5 things to do in Kodi:
- Set off to wander through the wild, through forests and mountains.
- Visit one of the ranches surrounding the city to ride horses and look at the modern life of the ranchers.
- Check out the Cassie Dinner Club, one of the oldest in Wyoming. The club was opened in the 1920s. and is still furnished almost as in those days.
- Watch a cowboy musical revue at the historic Cody Theatre, directly across from the Irma Hotel. The musical show runs from May to September, in the evenings.
- Sneak into the Irma Hotel to see the dining room: the huge, ornately carved cherrywood French table still stands here, given to Buffalo Bill by Queen Victoria.
Speaking of the latter, the Cody Museum of Unearthed Weapons, located on 12th Street, must also be mentioned. Here visitors are shown hundreds of antique guns and pistols from different periods of history – the Revolutionary War, the Gold Rush, the Civil War, the Indian Wars, World War I, the Roaring 20s and World War II. This new museum opened in 2009 and is open from May to September.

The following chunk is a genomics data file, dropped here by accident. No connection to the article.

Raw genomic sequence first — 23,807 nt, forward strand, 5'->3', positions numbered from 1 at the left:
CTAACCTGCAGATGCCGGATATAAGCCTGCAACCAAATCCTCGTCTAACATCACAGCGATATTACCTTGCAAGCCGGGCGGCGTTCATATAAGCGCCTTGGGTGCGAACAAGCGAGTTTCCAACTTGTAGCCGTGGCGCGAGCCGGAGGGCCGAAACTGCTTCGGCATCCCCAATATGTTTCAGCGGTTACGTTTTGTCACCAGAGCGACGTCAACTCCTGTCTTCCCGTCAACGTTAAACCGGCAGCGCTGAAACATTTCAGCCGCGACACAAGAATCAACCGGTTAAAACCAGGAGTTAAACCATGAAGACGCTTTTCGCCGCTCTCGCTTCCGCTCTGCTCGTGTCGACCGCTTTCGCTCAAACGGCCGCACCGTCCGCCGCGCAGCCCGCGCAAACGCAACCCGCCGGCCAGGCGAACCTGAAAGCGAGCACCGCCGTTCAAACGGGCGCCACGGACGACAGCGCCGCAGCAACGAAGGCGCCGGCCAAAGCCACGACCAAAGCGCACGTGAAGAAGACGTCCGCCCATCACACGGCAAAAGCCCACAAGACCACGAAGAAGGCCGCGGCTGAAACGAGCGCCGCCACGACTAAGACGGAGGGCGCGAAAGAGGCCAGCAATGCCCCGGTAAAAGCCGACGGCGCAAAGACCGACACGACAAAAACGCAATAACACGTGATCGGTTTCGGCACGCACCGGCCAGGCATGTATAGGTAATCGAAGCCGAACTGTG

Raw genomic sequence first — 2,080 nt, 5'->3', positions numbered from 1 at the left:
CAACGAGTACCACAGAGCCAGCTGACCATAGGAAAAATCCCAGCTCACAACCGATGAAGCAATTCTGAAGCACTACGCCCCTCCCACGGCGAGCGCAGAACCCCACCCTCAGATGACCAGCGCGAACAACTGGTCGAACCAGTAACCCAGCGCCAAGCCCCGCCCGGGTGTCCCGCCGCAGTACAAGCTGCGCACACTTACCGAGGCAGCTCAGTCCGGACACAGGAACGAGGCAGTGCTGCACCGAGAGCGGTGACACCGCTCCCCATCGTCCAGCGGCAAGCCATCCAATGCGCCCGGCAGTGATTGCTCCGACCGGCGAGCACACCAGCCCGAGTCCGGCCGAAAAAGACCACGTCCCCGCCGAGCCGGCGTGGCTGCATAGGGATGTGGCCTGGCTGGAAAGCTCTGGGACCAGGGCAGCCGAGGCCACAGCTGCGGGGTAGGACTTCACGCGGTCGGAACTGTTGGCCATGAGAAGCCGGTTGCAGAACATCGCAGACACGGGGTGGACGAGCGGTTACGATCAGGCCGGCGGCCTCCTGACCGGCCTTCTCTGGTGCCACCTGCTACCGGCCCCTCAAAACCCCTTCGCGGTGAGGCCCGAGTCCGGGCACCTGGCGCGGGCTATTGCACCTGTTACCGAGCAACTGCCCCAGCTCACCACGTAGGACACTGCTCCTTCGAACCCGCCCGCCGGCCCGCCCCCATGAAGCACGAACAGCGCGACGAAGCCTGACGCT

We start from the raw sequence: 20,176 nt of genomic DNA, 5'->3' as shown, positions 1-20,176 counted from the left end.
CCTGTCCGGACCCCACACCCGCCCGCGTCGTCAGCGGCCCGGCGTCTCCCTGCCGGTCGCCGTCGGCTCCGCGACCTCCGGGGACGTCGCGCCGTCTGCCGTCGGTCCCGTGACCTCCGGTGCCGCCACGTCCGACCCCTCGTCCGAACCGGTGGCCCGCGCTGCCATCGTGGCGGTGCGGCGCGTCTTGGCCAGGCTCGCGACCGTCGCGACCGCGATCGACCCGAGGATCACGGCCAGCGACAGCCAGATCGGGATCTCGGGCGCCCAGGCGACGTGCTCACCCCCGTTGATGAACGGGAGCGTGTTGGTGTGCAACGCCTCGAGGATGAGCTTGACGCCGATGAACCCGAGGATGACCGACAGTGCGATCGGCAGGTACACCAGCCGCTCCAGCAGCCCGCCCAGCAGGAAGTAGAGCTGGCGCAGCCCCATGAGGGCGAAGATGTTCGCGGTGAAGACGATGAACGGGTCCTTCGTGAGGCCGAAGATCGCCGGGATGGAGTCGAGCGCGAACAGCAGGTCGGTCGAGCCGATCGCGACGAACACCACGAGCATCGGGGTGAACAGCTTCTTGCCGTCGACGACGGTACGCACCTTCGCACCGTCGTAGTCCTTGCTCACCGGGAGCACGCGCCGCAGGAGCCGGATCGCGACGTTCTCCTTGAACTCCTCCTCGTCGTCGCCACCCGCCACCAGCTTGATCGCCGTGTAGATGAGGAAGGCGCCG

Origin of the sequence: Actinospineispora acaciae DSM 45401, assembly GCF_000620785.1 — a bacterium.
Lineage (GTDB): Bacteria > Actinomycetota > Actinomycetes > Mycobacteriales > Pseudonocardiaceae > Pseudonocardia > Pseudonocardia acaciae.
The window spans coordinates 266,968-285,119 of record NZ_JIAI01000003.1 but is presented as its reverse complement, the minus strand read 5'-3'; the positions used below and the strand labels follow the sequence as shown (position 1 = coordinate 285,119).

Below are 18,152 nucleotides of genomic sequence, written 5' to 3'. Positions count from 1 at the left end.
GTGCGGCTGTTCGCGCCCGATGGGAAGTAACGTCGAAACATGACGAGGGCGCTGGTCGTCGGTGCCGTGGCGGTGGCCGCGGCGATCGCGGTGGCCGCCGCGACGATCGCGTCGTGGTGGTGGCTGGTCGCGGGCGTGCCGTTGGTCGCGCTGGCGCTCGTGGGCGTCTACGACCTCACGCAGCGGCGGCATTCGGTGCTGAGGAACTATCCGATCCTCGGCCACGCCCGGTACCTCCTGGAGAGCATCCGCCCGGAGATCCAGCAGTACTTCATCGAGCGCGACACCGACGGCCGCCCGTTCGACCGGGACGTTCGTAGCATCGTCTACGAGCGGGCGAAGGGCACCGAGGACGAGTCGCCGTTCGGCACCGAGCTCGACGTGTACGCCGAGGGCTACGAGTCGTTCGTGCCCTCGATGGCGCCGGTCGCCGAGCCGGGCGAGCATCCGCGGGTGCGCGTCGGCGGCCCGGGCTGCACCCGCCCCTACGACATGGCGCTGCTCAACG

A trip to the Cody Dam is also popular among tourists. The dam is located not so far from the city, on the road to Yellowstone National Park. The dam was built thanks to William Cody’s friendship with President Roosevelt; its construction was completed in 1910, and at that time the dam became the highest in the world. From the top there is a beautiful view of the gorge and the river, and if you have free time, you can look into the museum and listen to an audio tour.
Cody has been called the “rodeo capital of the world”. The Cody Night Rodeo takes place here every evening from June 1 to August 31. In addition, since 1919, the rodeo series of the professional cowboy association “Stamped” has been held here – one of the largest in the country. It is usually timed to coincide with the celebration of Independence Day.
Every June, the Buffalo Bill Center Indian Museum organizes a shamanic rally. Dancers come from all over North America to compete for cash prizes.
The Shawshawn National Forest is located very close to the city, and many travelers like it even more than Yellowstone – there are fewer people here. Here you can enjoy the views, walking along the river, ride horses, see many wild animals, go fishing, spend a day on a picnic or a few days on foot. Especially nice is that the park is clean and well maintained.